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RE: my new Inspiron - WAS: OT: laptop recomendations

> From: Stackpole, Chris [mailto:CStackpole@barbnet.com]
> Sent: Tuesday, January 06, 2009 8:25 AM
> Subject: RE: my new Inspiron - WAS: OT: laptop recomendations
> > From: Bernard [mailto:bdebreil@teaser.fr]
> > Sent: Monday, January 05, 2009 3:30 PM
> > Subject: my new Inspiron - WAS: OT: laptop recomendations
> >
> [snip]
> > For I have not been able to get WiFi working so far !
> >
> > The UBUNTU v8.04 Gnome Desktop proposes a few things to get wifi
> > working, but it does not work here. On my Desktop computer (running
> > Debian Sarge half upgraded to Etch), WiFi works on my DSL
> > whether with WEP or WPA encryption. My old Thinkpad 600 worked WiFi
> only
> > on WEP encryption. This one does not work at all so far ; no doubt
> that
> > it is my mistake, but I'd like to kwow which one is mine. The
> automated
> > process "network tools" has not given any success. I have tried to
> > insert my WPA encryption key in /etc/network/interfaces as I have
> > on my Desktop, but I had no success. A ping on gives no
> > result either. I have not forgotten to switch the side button that
> > supposed to switch the network ON/OFF.
> If you have not used Ubuntu recently, the wireless configurations are
> /much/ different then they were in Debian Etch. Try using "network
> manager"; I bet the icon is in the top right of your screen by the
> (looks like 2 computers). Left click to see the wireless networks it
> found, right click to see the properties information. Also, right
> a fresh boot up, it will take a few minutes for it to scan/find
> networks (I kid you not, it takes a full 2 minutes to find my wireless
> network on my Ubuntu 8.10 laptop). So give it time. Once it scans the
> area, it should present a drop down menu of all the wireless networks
> found (left click). If you have your SSID set to "hidden" you will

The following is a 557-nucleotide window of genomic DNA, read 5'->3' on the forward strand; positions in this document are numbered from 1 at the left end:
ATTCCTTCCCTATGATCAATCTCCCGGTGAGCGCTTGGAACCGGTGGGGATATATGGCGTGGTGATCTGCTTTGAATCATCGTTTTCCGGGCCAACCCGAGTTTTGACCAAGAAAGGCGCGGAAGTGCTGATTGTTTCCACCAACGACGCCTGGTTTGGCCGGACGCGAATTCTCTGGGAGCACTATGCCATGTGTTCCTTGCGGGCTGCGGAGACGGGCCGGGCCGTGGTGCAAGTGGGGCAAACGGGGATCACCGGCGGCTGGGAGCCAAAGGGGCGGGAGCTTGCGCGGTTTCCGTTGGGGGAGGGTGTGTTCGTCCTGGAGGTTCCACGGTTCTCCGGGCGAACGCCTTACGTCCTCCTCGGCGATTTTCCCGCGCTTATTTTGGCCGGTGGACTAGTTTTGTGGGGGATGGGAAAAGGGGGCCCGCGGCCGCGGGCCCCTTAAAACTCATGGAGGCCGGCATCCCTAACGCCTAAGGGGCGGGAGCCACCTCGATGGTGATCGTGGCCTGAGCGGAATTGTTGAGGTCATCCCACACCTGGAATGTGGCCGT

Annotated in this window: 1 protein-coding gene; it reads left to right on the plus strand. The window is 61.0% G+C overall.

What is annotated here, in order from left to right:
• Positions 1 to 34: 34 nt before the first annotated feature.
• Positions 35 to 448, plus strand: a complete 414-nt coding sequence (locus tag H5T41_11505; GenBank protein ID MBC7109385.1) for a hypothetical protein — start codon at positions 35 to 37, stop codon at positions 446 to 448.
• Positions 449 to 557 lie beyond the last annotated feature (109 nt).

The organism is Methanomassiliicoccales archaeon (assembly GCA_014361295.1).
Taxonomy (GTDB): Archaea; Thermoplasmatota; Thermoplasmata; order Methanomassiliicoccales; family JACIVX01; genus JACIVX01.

> to select the "connect to Hidden Network" option. Both options bring
> to the same menu where you can define your network, your encryption,
> your password/phrase. That should be it to get you connected.
> If you try to do networking/wireless "the Debian way" in Ubuntu, you
> have to disable/remove network manager first. You will have issues if
> you don't. You will probably find that people tend to either love or
> loath "network manager".
> >
> > Do you recommend to give it a quick extra trial before installing
> Debian
> > Lenny, or have I better switch right away ?
> I would give it a trial. Also, please do yourself and anyone helping
> a favor and look at the hardware before hand. I have heard several
> stories of these laptops being shipped with binary blobs for drivers.
> Also, a friend got one of the first Ubuntu-preinstalled Dell laptops.
> were unable to get Etch to install and we were unable to get Lenny
> working right. The latest Sid and Ubuntu worked though (This was
> a year ago so I hope things have changed for the better). If I were
> I would look through all the hardware and do a few Google searches to
> make sure that the Debian version you are going to install will work
> at least find out how much work it will take to get the drivers to
> work).
> I hope this helps. May the drivers be included on install and your
> configuration smooth!
> Have fun!
> ~Stack~

One thing I wanted to add to this (just remembered while answering
another topic). Debian does have Live CD's that can be tested out [1]. I
have had a few issues with them not detecting hardware yet the install
had no problems at all. Most of the time these issues have been a simple
fix (a module not being loaded or something easy like that). They should
be good enough for you to see how much work it is going to require for
your devices to function properly. Plus you can test out Etch, Lenny,
and Sid to see which one works best for you. That way you don't have to
spend time to do multiple installs.

Hope everything goes smoothly for you!

Have fun!

[1] http://live.debian.net/cdimage/

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